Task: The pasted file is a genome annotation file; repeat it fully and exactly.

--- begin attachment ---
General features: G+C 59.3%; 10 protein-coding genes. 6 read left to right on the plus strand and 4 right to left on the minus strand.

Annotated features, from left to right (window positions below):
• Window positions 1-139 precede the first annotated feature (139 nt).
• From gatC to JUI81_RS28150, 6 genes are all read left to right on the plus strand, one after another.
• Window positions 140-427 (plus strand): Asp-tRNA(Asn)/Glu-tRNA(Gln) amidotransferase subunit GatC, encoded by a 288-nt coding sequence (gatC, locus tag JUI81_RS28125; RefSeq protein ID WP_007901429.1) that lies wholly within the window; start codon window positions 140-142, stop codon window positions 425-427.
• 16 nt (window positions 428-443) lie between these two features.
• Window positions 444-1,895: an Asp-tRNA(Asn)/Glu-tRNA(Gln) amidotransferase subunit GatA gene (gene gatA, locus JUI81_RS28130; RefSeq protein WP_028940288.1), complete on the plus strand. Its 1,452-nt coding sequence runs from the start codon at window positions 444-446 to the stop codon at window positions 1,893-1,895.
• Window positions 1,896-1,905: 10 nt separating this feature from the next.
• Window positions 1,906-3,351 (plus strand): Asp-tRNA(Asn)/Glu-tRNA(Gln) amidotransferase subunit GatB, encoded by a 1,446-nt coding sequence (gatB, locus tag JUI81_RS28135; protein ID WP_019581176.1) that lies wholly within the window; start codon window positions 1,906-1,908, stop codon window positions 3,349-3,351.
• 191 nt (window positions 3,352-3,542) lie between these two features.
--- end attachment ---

General features: G+C 59.3%; 10 protein-coding genes. 6 read left to right on the plus strand and 4 right to left on the minus strand.

Annotated features, from left to right (window positions below):
• Window positions 1-139 precede the first annotated feature (139 nt).
• From gatC to JUI81_RS28150, 6 genes are all read left to right on the plus strand, one after another.
• Window positions 140-427 (plus strand): Asp-tRNA(Asn)/Glu-tRNA(Gln) amidotransferase subunit GatC, encoded by a 288-nt coding sequence (gatC, locus tag JUI81_RS28125; RefSeq protein ID WP_007901429.1) that lies wholly within the window; start codon window positions 140-142, stop codon window positions 425-427.
• 16 nt (window positions 428-443) lie between these two features.
• Window positions 444-1,895: an Asp-tRNA(Asn)/Glu-tRNA(Gln) amidotransferase subunit GatA gene (gene gatA, locus JUI81_RS28130; RefSeq protein WP_028940288.1), complete on the plus strand. Its 1,452-nt coding sequence runs from the start codon at window positions 444-446 to the stop codon at window positions 1,893-1,895.
• Window positions 1,896-1,905: 10 nt separating this feature from the next.
• Window positions 1,906-3,351 (plus strand): Asp-tRNA(Asn)/Glu-tRNA(Gln) amidotransferase subunit GatB, encoded by a 1,446-nt coding sequence (gatB, locus tag JUI81_RS28135; protein ID WP_019581176.1) that lies wholly within the window; start codon window positions 1,906-1,908, stop codon window positions 3,349-3,351.
• 191 nt (window positions 3,352-3,542) lie between these two features.